(Below is in example of a bill of lading product description) 

3. Discover which importers are in your territory (geographically). Because the importer's address is released on the bill of lading, sales professionals can search by city or even down to a specific zip code to find leads in their surrounding area or territory. Lists like this are easy to download to Excel and find contact information fast.
(Below is a sample list of importers with zip code 55112) 

4. Find what companies your competitors are selling to. Companies trade patterns are easy to find within Zepol’s bill-of-lading database. If a U.S. company is importing from your competition, you would be able to see what products they are buying, how much, and how often, which gives you the competitive advantage.

5. Try something new for free. Don’t let searching U.S. Customs trade data become a hassle to try. Zepol offers a no-obligation Free Trial (no credit card needed). Get out of your summer slump, try something new, and use these tips.

2013 U.S. Port Report Published

U.S. Port Report ButtonZepol has published its much-coveted U.S. Port Report for 2013. Thousands of professionals download this report every year to get free trade statistics on the top 20 ports in the United States. The report compares import trends from 2013 to 2012 based off Zepol's U.S. Customs and U.S. Census derived data. Learn about the millions of shipments these gigantic infrastructures handled in 2013 and the amazing variety of products they bring in, from oil to men's underwear.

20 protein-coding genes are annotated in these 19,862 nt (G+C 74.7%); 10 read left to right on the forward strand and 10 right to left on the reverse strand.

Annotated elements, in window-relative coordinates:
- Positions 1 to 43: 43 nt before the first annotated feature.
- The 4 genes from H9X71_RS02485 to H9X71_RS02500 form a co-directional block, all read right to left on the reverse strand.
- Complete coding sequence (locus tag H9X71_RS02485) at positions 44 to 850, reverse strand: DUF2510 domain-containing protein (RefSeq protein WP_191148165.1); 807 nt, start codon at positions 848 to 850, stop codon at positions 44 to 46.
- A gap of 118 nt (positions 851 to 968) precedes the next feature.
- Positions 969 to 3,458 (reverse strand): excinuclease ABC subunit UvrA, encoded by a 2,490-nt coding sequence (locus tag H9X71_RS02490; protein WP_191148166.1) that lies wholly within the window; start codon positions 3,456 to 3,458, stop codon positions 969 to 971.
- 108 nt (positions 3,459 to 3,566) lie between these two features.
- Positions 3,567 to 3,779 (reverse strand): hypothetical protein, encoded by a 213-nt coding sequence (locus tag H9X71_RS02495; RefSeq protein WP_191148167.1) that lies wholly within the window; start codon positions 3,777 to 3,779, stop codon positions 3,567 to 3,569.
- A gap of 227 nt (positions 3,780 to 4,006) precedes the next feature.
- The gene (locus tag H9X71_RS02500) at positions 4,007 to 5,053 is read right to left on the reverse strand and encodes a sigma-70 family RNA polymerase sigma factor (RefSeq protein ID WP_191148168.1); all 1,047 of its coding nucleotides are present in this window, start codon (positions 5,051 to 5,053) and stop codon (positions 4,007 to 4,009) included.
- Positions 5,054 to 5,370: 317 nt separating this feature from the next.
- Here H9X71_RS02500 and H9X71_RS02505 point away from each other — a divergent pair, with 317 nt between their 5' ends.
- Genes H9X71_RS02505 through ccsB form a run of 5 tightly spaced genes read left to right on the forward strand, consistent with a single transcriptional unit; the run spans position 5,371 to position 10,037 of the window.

Thousands of trade professionals download Zepol’s ‘Port Report’ every year because it provides impactful insights for transportation companies, importers and exporters, steamship lines, and more,” says Zepol’s CEO Paul Rasmussen. “The data included lets trade professionals take a glimpse at what’s going on at U.S. Ports and what that means for their company’s trade lanes.

Each port has its own profile with a trend of imports by month compared to last year, a list of key importers and master carriers, and the top-sourced countries for its goods. In addition, commentary for each port highlights what happened, in terms of imports, for 2013 and what types of products each port specializes in.

Top 10 Imports in the United States for 2013

U.S. imports in 2013 decreased from the total value in 2012 by 0.38%. Not surprisingly, the top import for the United States is oil. Oil accounted for 12.5% of the total U.S. imports in 2013. Automotive vehicles are the second largest import in the United States. Foreign car imports were valued at over $152 billion in 2013, which was an increase from 2012 by 4.1%. Cell phones, medicines, and clothing make up another huge portion of American imports as seen in the table below.